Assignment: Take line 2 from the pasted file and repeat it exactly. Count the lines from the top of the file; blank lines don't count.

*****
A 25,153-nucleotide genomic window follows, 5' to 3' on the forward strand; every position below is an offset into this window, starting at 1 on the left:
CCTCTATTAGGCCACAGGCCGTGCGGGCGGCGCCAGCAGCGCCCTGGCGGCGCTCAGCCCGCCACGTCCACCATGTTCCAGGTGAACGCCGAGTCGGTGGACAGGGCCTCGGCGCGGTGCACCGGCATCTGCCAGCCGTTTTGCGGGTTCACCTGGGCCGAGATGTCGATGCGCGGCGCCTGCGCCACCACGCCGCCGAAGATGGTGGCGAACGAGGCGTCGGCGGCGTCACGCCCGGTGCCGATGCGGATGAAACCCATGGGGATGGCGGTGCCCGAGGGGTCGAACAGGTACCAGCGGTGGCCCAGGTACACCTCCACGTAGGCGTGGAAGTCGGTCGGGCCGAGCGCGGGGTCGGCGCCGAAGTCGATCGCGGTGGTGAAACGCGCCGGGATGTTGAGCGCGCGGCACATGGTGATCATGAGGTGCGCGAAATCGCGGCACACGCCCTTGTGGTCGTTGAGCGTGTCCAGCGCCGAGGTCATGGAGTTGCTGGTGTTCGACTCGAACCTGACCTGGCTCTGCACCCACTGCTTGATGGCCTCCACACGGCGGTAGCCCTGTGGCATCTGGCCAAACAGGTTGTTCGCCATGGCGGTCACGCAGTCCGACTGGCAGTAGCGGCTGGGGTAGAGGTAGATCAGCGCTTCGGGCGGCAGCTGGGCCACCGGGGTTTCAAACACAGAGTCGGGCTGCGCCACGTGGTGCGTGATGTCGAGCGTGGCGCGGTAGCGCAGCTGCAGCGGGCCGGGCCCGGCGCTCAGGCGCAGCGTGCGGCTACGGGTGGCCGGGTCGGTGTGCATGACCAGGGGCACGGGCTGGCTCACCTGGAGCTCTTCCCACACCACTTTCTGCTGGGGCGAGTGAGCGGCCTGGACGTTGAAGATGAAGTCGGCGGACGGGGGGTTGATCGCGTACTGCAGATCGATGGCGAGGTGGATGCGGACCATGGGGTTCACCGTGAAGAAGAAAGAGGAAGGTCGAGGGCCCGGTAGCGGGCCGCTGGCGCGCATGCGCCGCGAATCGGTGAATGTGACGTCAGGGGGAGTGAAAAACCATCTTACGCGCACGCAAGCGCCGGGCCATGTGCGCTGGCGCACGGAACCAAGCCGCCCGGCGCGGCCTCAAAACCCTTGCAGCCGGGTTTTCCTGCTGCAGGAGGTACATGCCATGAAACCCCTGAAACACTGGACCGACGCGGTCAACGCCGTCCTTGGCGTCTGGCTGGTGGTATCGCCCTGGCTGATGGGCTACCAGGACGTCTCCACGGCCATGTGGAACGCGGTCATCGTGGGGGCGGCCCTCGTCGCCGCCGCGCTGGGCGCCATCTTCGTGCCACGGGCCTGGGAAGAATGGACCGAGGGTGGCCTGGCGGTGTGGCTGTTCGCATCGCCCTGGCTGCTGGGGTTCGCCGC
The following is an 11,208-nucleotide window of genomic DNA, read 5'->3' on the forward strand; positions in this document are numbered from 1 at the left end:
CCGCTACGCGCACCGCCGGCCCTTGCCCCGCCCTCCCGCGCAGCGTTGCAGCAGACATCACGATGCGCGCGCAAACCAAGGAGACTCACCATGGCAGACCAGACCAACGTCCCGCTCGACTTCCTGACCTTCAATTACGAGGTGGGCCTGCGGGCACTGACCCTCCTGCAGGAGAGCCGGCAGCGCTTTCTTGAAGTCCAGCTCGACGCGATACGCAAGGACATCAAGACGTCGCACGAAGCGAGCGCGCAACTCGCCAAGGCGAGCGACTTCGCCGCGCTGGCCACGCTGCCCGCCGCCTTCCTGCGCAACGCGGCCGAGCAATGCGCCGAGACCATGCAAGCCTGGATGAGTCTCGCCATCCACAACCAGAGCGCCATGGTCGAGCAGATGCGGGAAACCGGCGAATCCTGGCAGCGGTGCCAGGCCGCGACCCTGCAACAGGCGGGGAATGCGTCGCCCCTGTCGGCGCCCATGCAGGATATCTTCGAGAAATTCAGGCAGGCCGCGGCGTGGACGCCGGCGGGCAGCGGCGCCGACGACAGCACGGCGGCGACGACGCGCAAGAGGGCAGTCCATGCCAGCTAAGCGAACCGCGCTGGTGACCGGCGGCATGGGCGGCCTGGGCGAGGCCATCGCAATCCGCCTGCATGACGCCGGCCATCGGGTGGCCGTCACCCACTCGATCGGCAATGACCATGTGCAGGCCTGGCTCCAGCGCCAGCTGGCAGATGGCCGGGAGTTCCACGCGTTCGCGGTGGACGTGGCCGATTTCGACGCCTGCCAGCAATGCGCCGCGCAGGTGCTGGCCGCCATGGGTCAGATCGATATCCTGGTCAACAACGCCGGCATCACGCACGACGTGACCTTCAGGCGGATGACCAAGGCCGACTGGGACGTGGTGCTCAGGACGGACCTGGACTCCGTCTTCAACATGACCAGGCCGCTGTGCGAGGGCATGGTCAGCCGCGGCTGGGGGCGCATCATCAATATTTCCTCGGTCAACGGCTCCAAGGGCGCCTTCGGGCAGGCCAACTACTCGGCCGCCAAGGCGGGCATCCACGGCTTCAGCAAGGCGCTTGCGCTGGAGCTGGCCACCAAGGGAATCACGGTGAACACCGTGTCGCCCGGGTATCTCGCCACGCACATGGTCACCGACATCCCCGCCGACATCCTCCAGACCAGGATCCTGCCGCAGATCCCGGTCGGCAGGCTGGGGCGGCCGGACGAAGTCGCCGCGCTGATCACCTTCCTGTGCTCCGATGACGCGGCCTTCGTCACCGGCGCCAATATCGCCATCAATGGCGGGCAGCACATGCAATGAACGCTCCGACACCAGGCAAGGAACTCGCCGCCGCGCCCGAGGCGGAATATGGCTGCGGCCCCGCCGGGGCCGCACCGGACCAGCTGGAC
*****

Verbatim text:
CCTCTATTAGGCCACAGGCCGTGCGGGCGGCGCCAGCAGCGCCCTGGCGGCGCTCAGCCCGCCACGTCCACCATGTTCCAGGTGAACGCCGAGTCGGTGGACAGGGCCTCGGCGCGGTGCACCGGCATCTGCCAGCCGTTTTGCGGGTTCACCTGGGCCGAGATGTCGATGCGCGGCGCCTGCGCCACCACGCCGCCGAAGATGGTGGCGAACGAGGCGTCGGCGGCGTCACGCCCGGTGCCGATGCGGATGAAACCCATGGGGATGGCGGTGCCCGAGGGGTCGAACAGGTACCAGCGGTGGCCCAGGTACACCTCCACGTAGGCGTGGAAGTCGGTCGGGCCGAGCGCGGGGTCGGCGCCGAAGTCGATCGCGGTGGTGAAACGCGCCGGGATGTTGAGCGCGCGGCACATGGTGATCATGAGGTGCGCGAAATCGCGGCACACGCCCTTGTGGTCGTTGAGCGTGTCCAGCGCCGAGGTCATGGAGTTGCTGGTGTTCGACTCGAACCTGACCTGGCTCTGCACCCACTGCTTGATGGCCTCCACACGGCGGTAGCCCTGTGGCATCTGGCCAAACAGGTTGTTCGCCATGGCGGTCACGCAGTCCGACTGGCAGTAGCGGCTGGGGTAGAGGTAGATCAGCGCTTCGGGCGGCAGCTGGGCCACCGGGGTTTCAAACACAGAGTCGGGCTGCGCCACGTGGTGCGTGATGTCGAGCGTGGCGCGGTAGCGCAGCTGCAGCGGGCCGGGCCCGGCGCTCAGGCGCAGCGTGCGGCTACGGGTGGCCGGGTCGGTGTGCATGACCAGGGGCACGGGCTGGCTCACCTGGAGCTCTTCCCACACCACTTTCTGCTGGGGCGAGTGAGCGGCCTGGACGTTGAAGATGAAGTCGGCGGACGGGGGGTTGATCGCGTACTGCAGATCGATGGCGAGGTGGATGCGGACCATGGGGTTCACCGTGAAGAAGAAAGAGGAAGGTCGAGGGCCCGGTAGCGGGCCGCTGGCGCGCATGCGCCGCGAATCGGTGAATGTGACGTCAGGGGGAGTGAAAAACCATCTTACGCGCACGCAAGCGCCGGGCCATGTGCGCTGGCGCACGGAACCAAGCCGCCCGGCGCGGCCTCAAAACCCTTGCAGCCGGGTTTTCCTGCTGCAGGAGGTACATGCCATGAAACCCCTGAAACACTGGACCGACGCGGTCAACGCCGTCCTTGGCGTCTGGCTGGTGGTATCGCCCTGGCTGATGGGCTACCAGGACGTCTCCACGGCCATGTGGAACGCGGTCATCGTGGGGGCGGCCCTCGTCGCCGCCGCGCTGGGCGCCATCTTCGTGCCACGGGCCTGGGAAGAATGGACCGAGGGTGGCCTGGCGGTGTGGCTGTTCGCATCGCCCTGGCTGCTGGGGTTCGCCGC